On a smaller project in Tjalleberd, a village in the province of Friesland, PLAN34 was called in to visualize the plans for the redevelopment of public space and a new school designed by Twinmotion user Penta Architects. “Residents were given the opportunity at the information evenings to get acquainted with the plans individually and thus assess the new situation,” says André Gout, a PLAN34 client and urban planner for the municipality of Heerenveen-Tjalleberd. “Everyone was able to view the project from different positions.”
Van Bommel has a tried-and-tested process for working on small-scale projects like these. “The client sends me 2D drawings, high-resolution aerial photographs, a reference list of materials to be used in the design—such as paving materials and street furniture—and the planting plan describing which trees and plants will be used,” he says. “Based on this information, I make a 3D model in SketchUp.”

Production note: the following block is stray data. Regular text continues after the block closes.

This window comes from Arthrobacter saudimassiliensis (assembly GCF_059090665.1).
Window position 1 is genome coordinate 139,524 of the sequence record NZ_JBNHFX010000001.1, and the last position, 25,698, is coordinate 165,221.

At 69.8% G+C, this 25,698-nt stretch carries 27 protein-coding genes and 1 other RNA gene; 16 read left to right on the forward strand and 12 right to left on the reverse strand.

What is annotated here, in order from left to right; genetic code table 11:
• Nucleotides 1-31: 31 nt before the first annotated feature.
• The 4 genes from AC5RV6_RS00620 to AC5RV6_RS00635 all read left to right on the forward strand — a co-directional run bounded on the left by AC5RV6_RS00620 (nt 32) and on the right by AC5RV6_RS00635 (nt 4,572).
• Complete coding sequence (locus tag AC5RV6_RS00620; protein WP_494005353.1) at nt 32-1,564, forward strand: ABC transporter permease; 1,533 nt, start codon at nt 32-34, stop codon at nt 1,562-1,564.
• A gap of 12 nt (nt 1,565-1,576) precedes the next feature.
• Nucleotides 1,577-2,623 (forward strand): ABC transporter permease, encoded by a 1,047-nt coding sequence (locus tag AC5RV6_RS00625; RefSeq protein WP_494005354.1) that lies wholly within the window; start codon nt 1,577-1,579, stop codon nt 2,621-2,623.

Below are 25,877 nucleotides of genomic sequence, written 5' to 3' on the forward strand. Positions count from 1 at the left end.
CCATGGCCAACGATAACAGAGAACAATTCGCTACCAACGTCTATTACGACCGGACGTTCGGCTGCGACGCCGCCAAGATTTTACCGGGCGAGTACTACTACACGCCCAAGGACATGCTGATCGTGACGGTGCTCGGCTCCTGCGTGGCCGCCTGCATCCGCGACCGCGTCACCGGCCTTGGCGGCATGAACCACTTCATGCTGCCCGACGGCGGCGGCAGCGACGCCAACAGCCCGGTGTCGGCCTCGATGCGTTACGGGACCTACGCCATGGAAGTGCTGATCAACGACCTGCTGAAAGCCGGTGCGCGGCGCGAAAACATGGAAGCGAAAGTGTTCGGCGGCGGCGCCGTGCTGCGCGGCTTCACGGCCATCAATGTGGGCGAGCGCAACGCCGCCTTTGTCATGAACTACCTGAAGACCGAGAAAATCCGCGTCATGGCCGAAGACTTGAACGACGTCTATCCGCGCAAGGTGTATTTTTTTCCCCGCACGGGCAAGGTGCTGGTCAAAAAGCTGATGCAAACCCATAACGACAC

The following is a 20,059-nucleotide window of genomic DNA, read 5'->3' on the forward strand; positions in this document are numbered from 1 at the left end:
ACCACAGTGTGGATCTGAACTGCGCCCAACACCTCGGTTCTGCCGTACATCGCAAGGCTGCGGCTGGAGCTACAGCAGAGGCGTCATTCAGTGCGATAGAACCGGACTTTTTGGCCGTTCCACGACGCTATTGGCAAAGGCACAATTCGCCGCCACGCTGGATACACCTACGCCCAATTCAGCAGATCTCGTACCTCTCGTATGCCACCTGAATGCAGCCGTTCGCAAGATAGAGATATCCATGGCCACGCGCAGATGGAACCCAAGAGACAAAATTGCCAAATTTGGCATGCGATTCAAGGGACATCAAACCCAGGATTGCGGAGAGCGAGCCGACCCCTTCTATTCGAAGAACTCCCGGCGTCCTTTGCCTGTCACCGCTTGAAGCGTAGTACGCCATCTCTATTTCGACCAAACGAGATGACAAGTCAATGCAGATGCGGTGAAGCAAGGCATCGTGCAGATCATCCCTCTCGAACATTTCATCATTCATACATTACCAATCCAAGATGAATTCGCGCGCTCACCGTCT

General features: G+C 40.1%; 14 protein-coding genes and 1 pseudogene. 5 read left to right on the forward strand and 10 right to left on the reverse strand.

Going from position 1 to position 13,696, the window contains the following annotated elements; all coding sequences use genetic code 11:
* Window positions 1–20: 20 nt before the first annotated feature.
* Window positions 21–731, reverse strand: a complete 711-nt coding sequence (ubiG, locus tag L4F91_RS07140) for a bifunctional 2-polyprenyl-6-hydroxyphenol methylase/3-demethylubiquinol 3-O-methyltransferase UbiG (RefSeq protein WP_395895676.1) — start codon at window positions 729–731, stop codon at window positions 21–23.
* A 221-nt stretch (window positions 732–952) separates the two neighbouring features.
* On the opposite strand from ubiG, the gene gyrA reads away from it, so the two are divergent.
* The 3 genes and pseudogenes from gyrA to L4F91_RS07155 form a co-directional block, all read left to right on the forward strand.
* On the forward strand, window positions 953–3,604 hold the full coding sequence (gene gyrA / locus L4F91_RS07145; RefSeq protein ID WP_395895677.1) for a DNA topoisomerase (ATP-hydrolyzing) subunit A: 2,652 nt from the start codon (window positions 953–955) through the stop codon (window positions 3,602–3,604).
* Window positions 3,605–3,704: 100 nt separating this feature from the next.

This SketchUp model provides the basis for the presentation Van Bommel creates for the client. The renders and video taken from the presentation are used for media publications or on the project website, as well as on information evenings.
On the information evenings for the Tjalleberd project, PLAN34 used Twinmotion Presenter to take stakeholders through the proposed plans. “The client and those involved were very enthusiastic about the realistic images,” says Van Bommel. “With this way of presenting, there are significantly fewer questions and even fewer objections to the new plan afterwards.”